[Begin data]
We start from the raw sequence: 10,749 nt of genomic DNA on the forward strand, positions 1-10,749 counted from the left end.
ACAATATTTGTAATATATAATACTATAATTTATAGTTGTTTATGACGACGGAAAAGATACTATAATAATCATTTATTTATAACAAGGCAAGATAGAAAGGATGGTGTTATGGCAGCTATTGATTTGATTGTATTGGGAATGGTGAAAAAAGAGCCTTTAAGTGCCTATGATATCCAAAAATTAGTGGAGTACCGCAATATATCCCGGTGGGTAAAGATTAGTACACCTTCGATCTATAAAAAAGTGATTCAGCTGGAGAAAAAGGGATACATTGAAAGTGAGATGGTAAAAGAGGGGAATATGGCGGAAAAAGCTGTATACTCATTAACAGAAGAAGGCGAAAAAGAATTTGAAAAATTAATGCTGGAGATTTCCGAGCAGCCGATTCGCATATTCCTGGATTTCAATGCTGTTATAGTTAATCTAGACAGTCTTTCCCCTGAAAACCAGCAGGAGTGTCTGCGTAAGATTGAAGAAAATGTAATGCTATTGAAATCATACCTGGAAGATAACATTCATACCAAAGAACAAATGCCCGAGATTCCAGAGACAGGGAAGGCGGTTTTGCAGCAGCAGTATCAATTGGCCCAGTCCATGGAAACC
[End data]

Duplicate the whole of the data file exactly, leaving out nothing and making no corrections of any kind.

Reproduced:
We start from the raw sequence: 10,749 nt of genomic DNA on the forward strand, positions 1-10,749 counted from the left end.
ACAATATTTGTAATATATAATACTATAATTTATAGTTGTTTATGACGACGGAAAAGATACTATAATAATCATTTATTTATAACAAGGCAAGATAGAAAGGATGGTGTTATGGCAGCTATTGATTTGATTGTATTGGGAATGGTGAAAAAAGAGCCTTTAAGTGCCTATGATATCCAAAAATTAGTGGAGTACCGCAATATATCCCGGTGGGTAAAGATTAGTACACCTTCGATCTATAAAAAAGTGATTCAGCTGGAGAAAAAGGGATACATTGAAAGTGAGATGGTAAAAGAGGGGAATATGGCGGAAAAAGCTGTATACTCATTAACAGAAGAAGGCGAAAAAGAATTTGAAAAATTAATGCTGGAGATTTCCGAGCAGCCGATTCGCATATTCCTGGATTTCAATGCTGTTATAGTTAATCTAGACAGTCTTTCCCCTGAAAACCAGCAGGAGTGTCTGCGTAAGATTGAAGAAAATGTAATGCTATTGAAATCATACCTGGAAGATAACATTCATACCAAAGAACAAATGCCCGAGATTCCAGAGACAGGGAAGGCGGTTTTGCAGCAGCAGTATCAATTGGCCCAGTCCATGGAAACC